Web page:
A new year means new resolutions. For some people, this means getting serious about working out and hiring a personal trainer. Having a trained, professional exercise coach helps guide your workouts and makes sure you are achieving the results you want. However, before you make the investment, it’s important to verify your potential trainer’s credentials and make sure they have the right qualifications. Here are four questions you can ask to make sure you choose the right physical trainer for you.
What certifications do you have?
This simple question will weed out a whole group of “professional” trainers. Unlike other professions that require employees to be licensed by a board or meet federal guidelines, personal trainers can sometimes find employment by just calling themselves trainers—even if they lack proper certification or a four-year exercise degree. In addition, online and “Instagram trainers” can be anyone—ranging from a real, certified professional to a person with abs. Steer clear of trainers with no credentials and look for current certifications from reputable organizations like the National Strength and Conditioning Association, the American Council on Exercise, the American College of Sports Medicine or the National Academy of Sports Medicine.
The certification not only helps trainers understand the science of exercise and how it affects the body, but it also ensures they know the basic knowledge requirements of the fitness field.
What is your education?
You should consider both a trainer’s certification and education level. Some certifications require trainers to have a four-year degree in exercise science or a science-related field, while others simply require a high school degree. Despite this, having a degree in exercise science doesn’t always mean they’ll make a great trainer. A trainer with a non-science degree might be a better coach than a trainer with a science-related degree.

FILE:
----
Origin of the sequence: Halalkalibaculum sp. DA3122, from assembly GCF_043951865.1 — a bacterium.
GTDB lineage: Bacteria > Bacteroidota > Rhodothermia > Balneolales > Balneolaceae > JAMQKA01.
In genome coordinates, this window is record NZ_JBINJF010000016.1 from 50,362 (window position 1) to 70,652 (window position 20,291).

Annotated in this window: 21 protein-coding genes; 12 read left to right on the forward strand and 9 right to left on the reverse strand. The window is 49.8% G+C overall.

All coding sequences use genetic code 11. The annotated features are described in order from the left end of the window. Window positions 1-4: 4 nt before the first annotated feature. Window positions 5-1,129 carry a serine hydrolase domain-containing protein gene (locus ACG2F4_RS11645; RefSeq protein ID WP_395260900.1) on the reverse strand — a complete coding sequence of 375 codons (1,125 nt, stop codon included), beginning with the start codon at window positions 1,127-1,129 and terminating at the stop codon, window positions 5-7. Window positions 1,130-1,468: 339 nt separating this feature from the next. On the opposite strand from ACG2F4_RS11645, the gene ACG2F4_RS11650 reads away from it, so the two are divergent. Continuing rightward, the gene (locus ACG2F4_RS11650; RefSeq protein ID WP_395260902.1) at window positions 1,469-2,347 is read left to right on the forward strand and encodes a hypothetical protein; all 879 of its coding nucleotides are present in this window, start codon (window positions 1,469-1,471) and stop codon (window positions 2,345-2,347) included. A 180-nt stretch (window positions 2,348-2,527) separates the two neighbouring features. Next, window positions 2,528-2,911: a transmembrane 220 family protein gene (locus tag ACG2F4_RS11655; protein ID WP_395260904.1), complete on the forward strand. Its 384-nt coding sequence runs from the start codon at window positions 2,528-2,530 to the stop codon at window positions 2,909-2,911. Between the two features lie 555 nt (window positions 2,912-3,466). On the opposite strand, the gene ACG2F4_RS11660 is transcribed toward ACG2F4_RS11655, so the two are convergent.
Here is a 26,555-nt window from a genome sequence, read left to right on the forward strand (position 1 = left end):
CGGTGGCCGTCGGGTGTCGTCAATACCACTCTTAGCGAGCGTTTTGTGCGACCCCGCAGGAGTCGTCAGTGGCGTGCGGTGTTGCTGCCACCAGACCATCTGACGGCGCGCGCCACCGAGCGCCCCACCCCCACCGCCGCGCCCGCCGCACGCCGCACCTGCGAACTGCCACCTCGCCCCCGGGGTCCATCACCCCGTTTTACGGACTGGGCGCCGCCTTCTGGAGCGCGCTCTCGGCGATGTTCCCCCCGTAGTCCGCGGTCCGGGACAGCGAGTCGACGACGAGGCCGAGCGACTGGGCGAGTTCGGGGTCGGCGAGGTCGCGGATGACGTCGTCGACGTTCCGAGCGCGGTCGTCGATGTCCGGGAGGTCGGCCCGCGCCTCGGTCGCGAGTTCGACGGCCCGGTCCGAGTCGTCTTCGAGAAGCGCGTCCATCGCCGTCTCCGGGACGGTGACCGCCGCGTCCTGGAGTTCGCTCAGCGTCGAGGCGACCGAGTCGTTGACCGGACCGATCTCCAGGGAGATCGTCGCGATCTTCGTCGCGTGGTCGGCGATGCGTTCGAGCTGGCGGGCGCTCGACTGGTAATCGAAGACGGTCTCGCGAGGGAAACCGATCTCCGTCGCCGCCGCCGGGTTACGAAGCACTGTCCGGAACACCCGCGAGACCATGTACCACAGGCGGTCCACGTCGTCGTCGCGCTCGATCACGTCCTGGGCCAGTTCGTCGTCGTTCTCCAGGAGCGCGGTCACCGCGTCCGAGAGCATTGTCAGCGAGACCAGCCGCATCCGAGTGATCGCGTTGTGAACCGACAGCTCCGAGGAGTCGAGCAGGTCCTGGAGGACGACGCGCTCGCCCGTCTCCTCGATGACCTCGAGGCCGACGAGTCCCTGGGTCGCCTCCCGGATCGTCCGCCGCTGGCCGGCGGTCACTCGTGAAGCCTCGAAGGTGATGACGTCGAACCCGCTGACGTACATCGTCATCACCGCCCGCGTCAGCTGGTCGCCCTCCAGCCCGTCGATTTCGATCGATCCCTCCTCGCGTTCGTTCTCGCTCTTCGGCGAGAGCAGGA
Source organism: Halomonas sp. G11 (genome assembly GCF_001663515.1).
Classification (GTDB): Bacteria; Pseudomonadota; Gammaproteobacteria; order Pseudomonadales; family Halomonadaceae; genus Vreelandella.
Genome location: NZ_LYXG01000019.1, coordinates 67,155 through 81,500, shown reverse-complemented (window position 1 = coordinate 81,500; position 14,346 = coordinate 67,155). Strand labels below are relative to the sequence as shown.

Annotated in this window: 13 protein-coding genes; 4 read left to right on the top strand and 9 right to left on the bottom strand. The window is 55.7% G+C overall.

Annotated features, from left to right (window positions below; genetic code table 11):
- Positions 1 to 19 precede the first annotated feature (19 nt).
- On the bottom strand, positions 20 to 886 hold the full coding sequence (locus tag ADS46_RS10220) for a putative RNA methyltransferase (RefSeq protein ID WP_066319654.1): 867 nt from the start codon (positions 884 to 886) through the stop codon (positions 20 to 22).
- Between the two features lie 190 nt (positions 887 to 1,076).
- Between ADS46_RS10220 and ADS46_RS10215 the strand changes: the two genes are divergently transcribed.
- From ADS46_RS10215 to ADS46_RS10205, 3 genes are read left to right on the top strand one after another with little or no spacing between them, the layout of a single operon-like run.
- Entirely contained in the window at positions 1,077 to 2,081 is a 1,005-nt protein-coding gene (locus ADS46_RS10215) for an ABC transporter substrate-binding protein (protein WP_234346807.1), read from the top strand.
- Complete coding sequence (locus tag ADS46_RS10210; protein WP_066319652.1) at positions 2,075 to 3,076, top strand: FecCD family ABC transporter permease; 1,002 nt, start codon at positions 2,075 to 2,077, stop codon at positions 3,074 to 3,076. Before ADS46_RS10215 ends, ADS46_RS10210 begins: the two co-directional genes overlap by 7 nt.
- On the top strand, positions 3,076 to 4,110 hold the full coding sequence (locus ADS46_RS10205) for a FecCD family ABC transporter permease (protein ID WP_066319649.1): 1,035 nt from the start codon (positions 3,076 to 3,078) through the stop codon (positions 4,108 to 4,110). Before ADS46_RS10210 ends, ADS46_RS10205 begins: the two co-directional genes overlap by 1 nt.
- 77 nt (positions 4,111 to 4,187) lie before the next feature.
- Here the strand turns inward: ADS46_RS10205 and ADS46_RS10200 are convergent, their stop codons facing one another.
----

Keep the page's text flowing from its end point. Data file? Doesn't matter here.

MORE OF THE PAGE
What’s your specialty and training experience?
It’s important to not only consider a personal trainer’s years of experience, but also the types of people they specialize in. If you’re an older adult looking to lose weight, a trainer who specializes in working with high school students may not be the best choice and vice versa. Ask potential trainers to connect you with past or current clients with similar health histories and goals, or ask your friends for trainer recommendations. From there, you can check certifications and education levels. Make sure your trainer not only knows what they’re doing, but can also coach people with your unique needs.
Do you have liability insurance?
If you’re ever injured during a training session, you want to ensure that your trainer’s insurance will pay for your health-care expenses. The best way to make sure this will happen is to ask for proof of insurance before signing up. Though most gyms insure their employees, it’s your trainer’s personal responsibility to obtain their own insurance, usually through their certifying organization.
Ensuring that your personal trainer is not only professional but knowledgeable is a solid step towards avoiding injuries and attaining your personal fitness goals!
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